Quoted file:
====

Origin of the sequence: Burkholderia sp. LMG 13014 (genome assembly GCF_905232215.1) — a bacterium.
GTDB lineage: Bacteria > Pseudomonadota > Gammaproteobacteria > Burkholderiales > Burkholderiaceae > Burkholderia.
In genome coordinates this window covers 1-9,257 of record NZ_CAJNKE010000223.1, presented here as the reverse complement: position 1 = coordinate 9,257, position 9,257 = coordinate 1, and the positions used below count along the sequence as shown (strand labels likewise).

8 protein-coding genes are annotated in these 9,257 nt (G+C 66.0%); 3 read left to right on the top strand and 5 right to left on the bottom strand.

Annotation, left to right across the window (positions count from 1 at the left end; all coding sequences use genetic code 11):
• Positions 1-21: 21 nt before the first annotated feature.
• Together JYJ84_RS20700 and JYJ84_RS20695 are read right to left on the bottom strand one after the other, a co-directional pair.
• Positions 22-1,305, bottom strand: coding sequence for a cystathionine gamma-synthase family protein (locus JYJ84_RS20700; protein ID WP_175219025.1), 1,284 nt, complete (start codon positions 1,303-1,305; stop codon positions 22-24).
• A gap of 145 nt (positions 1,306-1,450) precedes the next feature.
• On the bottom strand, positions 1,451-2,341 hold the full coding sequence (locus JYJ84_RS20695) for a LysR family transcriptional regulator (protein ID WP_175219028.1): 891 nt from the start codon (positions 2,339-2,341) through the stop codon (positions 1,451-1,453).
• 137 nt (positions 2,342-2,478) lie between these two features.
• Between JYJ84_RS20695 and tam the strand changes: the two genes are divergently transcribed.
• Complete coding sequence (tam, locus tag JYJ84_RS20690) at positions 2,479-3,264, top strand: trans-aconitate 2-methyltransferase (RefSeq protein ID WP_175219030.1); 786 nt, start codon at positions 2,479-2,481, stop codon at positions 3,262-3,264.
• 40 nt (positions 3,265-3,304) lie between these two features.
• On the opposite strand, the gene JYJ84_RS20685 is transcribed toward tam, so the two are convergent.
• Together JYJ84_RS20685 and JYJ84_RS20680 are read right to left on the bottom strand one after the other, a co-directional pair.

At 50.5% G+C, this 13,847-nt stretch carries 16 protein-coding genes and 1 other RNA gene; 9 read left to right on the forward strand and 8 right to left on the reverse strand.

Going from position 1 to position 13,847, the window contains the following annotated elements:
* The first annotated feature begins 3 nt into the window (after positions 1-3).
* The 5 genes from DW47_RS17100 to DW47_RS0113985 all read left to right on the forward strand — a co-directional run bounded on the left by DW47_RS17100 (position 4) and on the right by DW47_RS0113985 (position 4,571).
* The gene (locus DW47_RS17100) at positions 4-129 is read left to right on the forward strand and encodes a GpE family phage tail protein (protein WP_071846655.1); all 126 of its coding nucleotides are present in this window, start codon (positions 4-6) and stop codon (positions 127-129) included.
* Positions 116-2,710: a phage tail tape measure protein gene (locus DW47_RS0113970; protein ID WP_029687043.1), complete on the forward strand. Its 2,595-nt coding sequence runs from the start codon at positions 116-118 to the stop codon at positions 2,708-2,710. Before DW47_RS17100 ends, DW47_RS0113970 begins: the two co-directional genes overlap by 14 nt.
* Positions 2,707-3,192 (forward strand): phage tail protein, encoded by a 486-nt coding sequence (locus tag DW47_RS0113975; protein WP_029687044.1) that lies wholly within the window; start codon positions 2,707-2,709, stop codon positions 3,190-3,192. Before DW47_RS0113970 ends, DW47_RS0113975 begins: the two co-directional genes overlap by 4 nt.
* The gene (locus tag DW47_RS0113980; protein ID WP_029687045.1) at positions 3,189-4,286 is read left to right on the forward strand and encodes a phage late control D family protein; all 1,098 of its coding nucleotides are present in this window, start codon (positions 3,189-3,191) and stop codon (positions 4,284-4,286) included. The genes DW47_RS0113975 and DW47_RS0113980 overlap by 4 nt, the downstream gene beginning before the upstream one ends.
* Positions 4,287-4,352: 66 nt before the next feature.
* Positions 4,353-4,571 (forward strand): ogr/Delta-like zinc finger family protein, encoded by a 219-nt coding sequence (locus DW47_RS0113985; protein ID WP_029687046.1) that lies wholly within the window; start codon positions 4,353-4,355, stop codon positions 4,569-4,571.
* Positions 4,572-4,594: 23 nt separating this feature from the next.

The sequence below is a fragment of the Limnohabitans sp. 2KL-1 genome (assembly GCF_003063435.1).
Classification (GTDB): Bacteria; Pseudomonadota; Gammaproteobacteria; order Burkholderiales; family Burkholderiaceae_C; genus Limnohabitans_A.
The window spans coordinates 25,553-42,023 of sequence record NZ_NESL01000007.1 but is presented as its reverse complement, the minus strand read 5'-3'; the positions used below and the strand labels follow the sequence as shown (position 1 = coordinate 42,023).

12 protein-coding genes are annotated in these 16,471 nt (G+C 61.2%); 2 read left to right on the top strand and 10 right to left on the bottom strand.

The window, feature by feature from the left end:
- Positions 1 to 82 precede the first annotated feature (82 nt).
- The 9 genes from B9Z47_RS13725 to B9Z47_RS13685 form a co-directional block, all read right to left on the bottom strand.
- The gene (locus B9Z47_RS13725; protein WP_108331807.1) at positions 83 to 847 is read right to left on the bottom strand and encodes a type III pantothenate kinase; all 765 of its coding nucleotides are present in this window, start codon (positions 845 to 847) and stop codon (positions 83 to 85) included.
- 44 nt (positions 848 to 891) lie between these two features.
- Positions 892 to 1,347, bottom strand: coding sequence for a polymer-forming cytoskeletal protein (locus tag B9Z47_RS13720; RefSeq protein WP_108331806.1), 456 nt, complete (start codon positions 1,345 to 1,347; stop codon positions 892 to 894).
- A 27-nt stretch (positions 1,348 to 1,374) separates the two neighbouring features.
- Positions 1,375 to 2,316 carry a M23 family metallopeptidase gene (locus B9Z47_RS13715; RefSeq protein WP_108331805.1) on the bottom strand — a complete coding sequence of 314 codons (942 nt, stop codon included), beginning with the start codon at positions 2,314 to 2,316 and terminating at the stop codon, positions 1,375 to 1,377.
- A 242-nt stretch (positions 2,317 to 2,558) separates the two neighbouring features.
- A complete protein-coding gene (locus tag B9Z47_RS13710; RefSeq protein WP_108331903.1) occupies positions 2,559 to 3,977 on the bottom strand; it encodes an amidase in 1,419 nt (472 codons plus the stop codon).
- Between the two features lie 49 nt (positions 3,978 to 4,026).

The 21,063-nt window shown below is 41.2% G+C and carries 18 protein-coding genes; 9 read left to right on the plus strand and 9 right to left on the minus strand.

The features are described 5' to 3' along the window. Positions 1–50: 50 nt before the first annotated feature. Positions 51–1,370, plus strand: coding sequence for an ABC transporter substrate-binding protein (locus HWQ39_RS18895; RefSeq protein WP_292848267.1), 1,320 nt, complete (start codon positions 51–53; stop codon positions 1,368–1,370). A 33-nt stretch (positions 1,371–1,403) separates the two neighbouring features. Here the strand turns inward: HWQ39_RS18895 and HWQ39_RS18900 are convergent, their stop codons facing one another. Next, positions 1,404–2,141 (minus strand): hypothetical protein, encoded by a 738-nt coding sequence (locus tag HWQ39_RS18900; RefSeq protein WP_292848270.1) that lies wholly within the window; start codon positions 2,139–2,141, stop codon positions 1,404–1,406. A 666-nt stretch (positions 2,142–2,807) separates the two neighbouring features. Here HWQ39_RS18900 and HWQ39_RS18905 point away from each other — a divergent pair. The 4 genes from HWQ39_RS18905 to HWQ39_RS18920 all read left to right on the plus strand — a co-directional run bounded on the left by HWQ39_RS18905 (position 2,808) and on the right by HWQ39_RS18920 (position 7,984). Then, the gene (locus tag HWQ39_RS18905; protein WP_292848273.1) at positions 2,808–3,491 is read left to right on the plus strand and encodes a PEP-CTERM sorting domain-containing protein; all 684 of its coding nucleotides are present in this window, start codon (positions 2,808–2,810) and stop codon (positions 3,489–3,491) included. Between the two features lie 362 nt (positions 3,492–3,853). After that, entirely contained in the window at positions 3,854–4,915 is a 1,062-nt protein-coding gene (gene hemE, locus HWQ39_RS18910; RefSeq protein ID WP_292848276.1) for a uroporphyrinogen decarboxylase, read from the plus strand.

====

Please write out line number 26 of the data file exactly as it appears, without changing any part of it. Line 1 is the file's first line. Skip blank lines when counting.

* Positions 4,353-4,571 (forward strand): ogr/Delta-like zinc finger family protein, encoded by a 219-nt coding sequence (locus DW47_RS0113985; protein ID WP_029687046.1) that lies wholly within the window; start codon positions 4,353-4,355, stop codon positions 4,569-4,571.